“No one has really done this type of distribution of vaccines to very large numbers of the population before,” says University of Utah Health official.
The first Utahn to get vaccinated for COVID-19 has now completed the process, getting her second dose — and some peace of mind.
“It’s going to give me a sense of rest, knowing that I can come to work confidently, and take care of my patients well, knowing that I’m vaccinated and protected,” said Christy Mulder, a nurse in the medical intensive care unit at University of Utah Hospital, who received the second dose of the Pfizer Inc./BioNTech vaccine Thursday afternoon.
The first person in Utah to receive the vaccine, Mulder received her first dose on Dec. 15. On Thursday, she joined the ranks of front-line health care workers who have gotten both doses.
That total is still 43% of the 157,925 doses the health department says have been shipped to Utah.
“This is a tough row, and no one has really done this type of distribution of vaccines to very large numbers of the population before,” Dr. Thomas L. Miller, chief medical officer of University of Utah Hospitals and Clinics, said Thursday after Mulder’s vaccination.
“The 50 states in the union are all struggling to get this vaccine out to the public and into their arms,” Miller said, noting that states are ranging from 15% delivery to 60% delivery — putting Utah somewhere in the middle.
UDOH officials have said the discrepancy between doses shipped and doses administered includes shipments still in transit, and a lag time of when providers report to the state how many doses they have administered.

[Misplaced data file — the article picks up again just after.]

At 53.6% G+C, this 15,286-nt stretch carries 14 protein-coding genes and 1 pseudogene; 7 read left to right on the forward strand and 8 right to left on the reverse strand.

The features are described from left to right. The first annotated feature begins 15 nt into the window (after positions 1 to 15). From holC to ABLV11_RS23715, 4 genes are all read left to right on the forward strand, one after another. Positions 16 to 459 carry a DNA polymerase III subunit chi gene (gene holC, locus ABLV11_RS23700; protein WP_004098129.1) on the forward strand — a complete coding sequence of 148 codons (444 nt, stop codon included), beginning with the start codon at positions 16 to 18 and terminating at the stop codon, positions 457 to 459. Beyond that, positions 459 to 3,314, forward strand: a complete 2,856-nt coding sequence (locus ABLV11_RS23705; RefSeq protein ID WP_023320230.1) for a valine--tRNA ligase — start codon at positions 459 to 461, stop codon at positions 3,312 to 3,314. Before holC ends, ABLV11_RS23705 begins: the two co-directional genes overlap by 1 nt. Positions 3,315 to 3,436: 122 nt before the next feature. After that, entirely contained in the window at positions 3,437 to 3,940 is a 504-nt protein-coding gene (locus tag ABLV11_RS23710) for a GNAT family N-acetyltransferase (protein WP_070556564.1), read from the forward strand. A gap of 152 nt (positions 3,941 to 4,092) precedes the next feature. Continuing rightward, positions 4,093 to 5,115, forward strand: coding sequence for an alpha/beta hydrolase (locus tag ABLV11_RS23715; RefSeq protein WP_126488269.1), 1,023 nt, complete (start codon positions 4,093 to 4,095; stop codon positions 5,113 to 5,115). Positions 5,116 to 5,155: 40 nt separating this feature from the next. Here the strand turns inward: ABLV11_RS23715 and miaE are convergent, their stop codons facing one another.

“You will see, in the next 30 to 60 days, a much more rapid uptake of the vaccine in a more efficient way,” Miller said. “This is hard work. We will get better, and get more and more people vaccinated.”
Dr. Eddie Stenehjem, an infectious diseases physician at Intermountain Healthcare, said Thursday that “the vaccine rollout was a little slow to start, but, man, did we learn fast, and did we start vaccinating at high volumes right away.”
Intermountain officials said this week that they distributed nearly 25,000 doses of the vaccine as of Monday, out of some 30,000 doses the hospital system received. The remainder, a spokesman said, should be distributed by the end of the week.
Stenehjem said the rollout required health care professionals to build a vaccination system from scratch.
“We don’t have clinics that do that. That wasn’t something where we had health care workers just waiting around to do that,” Stenehjem said during Intermountain’s weekly community briefing Thursday on Facebook Live. “This was a volunteer effort. We had health care workers coming in on their day off, volunteering at night, or taking time during the week to go in and vaccinate people.”
Of University of Utah Health’s 18,500 employees, Miller said, about 10,800 have received at least one shot in the arm so far. Miller predicted 80% of the hospital system’s employees eventually will sign up to get the vaccine.
Mulder said she’d recommend the vaccine to the 20% of her colleagues who are reluctant to get it, but “each individual has to weigh their own risks and benefits, and in the end, it’s their choice and I respect it.”
Pharmacy staffs, Stenehjem said, are adhering to all the storage criteria defined by the vaccine manufacturers, Pfizer Inc. and Moderna Inc. “I don’t think we’re keeping the vaccines on the shelf too long,” he said.
As the rollout continues, past the health care workers in Phase 1, Stenehjem said, “I don’t think, moving forward, the limitation is going to be the vaccination effort. I think the limitation is going to be availability of the vaccine.”
Stenehjem cited past community efforts on big projects — such as organizing and putting on the 2002 Winter Olympics — as a sign that Utah will rally when large amounts of the vaccine arrive and need to be deployed quickly to the community. “Utah’s very good at logistics,” he said.